SSP seminar
 

New results from COS observations of solar-mass stars and premain sequence stars

Jeffrey Linsky (JILA, University of Colorado, NIST)

Thursday 19th May 2011, 11:00 am
Classroom (A-101), 60 Garden Street

The high sensitivity and very low detector background of the Cosmic Origin Spectrograph (COS) on HST allows us to detect spectral features that could not be studied on stars with previous ultraviolet instruments. I mention two new results that we have obtained with COS.

In our study of solar-mass stars with very different rotational periods (and ages), we now measure the far-UV continuum emission formed in the stellar chromosphere. Although measurements of the solar far-UV continuum have been used to determine the thermal structure of solar chromosphere features, similar observations of stars have not been feasible before COS. We show that the range of far-UV brightness temperatures seen on solar-mass stars between slow and rapid rotators is similar to the range of brightness temperatures seen on the Sun between dark and bright features.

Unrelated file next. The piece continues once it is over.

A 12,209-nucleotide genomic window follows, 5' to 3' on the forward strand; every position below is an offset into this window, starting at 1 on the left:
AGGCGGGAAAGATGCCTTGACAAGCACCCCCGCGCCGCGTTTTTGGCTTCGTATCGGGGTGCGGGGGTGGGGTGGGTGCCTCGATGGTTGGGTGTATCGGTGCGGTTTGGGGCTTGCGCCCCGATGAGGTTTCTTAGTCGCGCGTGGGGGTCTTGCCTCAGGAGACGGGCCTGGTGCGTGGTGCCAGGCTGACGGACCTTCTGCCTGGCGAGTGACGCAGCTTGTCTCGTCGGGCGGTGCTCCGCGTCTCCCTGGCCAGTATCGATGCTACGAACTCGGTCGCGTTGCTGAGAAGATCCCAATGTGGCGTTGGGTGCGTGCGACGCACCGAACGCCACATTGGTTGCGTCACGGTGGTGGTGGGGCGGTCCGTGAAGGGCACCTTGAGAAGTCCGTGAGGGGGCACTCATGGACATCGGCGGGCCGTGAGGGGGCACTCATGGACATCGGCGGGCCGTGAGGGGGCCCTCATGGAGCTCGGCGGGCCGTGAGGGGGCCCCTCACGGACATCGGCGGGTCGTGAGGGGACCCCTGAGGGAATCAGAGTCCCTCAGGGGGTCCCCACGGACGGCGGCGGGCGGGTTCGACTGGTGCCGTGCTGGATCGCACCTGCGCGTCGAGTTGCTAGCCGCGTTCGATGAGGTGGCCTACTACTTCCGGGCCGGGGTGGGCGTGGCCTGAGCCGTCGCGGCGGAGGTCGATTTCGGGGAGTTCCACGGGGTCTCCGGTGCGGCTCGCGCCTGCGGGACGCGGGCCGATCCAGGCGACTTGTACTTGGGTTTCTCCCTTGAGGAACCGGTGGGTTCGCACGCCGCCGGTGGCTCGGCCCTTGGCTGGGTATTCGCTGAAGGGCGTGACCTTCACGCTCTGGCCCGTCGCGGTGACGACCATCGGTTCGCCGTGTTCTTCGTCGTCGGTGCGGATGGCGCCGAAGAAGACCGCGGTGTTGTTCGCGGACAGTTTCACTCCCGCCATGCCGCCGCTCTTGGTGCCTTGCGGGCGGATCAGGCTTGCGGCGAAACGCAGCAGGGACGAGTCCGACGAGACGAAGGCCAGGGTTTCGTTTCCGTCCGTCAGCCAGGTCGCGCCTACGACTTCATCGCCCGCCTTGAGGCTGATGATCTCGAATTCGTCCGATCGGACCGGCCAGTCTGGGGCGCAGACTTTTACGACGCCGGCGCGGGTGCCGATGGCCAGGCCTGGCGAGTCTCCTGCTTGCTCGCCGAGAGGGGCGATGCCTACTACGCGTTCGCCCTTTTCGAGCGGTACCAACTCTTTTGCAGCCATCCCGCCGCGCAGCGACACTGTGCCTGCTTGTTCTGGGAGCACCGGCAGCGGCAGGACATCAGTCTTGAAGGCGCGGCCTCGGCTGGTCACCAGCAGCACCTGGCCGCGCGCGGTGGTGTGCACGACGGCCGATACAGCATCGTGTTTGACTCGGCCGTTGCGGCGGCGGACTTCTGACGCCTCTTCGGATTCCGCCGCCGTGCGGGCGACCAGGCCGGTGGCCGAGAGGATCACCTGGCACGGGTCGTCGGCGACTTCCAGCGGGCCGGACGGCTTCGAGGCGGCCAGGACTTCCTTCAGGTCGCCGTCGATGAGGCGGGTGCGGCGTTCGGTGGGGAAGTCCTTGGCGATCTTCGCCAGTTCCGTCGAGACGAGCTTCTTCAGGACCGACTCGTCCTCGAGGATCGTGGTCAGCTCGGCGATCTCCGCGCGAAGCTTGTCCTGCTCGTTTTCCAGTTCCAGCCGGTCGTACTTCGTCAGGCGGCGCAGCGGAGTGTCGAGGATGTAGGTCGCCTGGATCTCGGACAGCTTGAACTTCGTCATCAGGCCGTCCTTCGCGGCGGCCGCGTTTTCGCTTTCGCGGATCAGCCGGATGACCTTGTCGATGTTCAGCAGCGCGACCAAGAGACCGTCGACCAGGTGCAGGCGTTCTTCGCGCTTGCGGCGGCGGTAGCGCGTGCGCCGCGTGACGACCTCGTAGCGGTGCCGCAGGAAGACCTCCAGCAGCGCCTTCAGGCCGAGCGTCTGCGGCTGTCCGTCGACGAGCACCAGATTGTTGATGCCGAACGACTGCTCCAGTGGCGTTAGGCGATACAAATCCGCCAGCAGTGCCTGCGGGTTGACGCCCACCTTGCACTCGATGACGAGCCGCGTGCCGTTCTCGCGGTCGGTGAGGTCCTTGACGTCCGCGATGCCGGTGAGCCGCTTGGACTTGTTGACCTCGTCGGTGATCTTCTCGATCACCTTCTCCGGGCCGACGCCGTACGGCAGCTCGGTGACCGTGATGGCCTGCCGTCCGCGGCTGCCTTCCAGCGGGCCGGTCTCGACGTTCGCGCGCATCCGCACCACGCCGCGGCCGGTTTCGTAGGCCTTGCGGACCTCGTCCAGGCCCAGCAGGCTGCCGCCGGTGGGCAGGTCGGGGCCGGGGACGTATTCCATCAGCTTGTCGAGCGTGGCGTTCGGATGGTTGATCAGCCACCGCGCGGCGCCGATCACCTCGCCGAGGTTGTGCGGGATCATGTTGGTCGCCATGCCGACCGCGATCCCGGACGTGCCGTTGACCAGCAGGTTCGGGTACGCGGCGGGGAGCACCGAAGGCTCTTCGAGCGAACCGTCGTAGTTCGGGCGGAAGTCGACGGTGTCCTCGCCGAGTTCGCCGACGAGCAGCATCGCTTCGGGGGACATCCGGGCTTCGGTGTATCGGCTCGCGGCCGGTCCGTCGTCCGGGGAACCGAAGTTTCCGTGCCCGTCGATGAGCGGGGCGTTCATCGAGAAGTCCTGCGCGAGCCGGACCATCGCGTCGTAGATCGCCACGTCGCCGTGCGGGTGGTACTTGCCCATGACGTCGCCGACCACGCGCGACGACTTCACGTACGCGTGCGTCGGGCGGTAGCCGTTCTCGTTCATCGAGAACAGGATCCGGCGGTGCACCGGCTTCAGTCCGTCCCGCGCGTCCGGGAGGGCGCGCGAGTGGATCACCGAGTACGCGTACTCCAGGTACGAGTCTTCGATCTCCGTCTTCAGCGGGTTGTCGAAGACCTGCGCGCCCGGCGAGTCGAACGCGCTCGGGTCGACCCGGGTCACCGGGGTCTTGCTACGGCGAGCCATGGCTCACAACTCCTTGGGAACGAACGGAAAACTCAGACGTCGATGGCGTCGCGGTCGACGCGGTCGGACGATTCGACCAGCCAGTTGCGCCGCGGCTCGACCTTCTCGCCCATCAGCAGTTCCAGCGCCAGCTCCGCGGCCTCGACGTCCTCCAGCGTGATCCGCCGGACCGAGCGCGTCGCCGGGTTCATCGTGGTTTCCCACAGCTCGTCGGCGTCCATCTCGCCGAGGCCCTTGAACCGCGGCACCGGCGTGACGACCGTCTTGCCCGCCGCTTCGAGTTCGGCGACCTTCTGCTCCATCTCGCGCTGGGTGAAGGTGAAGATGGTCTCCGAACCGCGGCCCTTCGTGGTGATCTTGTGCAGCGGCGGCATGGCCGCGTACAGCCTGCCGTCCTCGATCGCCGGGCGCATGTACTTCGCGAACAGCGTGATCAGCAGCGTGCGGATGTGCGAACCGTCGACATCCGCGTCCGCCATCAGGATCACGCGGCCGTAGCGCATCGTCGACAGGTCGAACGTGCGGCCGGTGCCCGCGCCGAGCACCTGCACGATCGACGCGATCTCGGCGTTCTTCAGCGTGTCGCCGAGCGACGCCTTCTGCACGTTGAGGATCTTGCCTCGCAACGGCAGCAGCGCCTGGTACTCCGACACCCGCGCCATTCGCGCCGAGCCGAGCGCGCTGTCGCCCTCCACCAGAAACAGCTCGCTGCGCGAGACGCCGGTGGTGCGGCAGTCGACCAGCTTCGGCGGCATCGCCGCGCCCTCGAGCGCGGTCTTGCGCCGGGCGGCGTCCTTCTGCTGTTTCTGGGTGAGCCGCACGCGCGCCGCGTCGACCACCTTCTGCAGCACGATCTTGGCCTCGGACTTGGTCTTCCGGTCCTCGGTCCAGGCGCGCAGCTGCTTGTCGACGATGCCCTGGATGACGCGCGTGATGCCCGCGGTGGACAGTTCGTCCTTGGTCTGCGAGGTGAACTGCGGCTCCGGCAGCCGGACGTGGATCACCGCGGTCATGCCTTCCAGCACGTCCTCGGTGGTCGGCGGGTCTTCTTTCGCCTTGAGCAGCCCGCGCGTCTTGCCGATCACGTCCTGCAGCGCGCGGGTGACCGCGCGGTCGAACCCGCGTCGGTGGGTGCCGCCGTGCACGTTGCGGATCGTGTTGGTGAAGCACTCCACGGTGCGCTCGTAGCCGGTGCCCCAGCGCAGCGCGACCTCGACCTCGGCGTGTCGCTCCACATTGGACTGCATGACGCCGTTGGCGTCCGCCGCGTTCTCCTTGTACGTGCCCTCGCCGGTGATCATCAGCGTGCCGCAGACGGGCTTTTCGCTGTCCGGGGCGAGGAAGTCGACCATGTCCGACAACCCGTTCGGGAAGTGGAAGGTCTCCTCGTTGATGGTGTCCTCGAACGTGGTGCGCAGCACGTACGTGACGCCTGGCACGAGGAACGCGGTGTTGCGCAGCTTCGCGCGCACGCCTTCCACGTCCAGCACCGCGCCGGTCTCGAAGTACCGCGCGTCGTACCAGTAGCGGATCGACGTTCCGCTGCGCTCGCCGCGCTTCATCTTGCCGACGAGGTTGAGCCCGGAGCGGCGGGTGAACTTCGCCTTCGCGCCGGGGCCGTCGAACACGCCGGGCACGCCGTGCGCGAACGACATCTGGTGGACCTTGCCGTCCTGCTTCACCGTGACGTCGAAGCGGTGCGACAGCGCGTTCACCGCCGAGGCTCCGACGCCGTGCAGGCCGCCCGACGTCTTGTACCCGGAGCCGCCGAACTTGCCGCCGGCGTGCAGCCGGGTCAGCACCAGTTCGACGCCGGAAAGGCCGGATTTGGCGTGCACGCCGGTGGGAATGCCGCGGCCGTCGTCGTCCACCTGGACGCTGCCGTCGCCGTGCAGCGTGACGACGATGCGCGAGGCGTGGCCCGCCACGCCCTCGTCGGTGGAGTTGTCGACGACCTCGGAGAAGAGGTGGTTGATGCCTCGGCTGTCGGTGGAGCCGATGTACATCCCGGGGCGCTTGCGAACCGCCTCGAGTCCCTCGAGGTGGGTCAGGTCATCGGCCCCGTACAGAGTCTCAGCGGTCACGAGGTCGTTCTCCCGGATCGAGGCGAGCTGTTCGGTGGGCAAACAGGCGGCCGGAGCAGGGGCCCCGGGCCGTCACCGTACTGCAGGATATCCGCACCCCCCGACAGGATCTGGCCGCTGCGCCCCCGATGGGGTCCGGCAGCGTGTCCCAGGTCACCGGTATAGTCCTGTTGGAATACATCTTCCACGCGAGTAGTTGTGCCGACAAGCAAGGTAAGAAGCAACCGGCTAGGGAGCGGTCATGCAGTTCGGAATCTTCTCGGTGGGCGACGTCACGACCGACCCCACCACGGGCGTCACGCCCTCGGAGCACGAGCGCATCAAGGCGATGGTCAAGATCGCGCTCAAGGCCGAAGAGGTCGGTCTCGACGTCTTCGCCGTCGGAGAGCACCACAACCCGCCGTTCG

Molecular hydrogen fluorescent emission pumped by Lyman-alpha is typically seen in the UV spectra of pre-main sequences stars, but no direct evidence for the pumping process has been seen previously. We now find weak absorption features against the Lyman-alpha emission line at the wavelengths predicted for the pumping transitions. For many of the pumping transitions, the absorbed energy equals the corresponding fluorescent emission, but for some pumping transitions there is an additional absorber along the line of sight. We identify the absorber as Doppler-shifted neutral hydrogen, which provides a new diagnostic of accretion.

 
 

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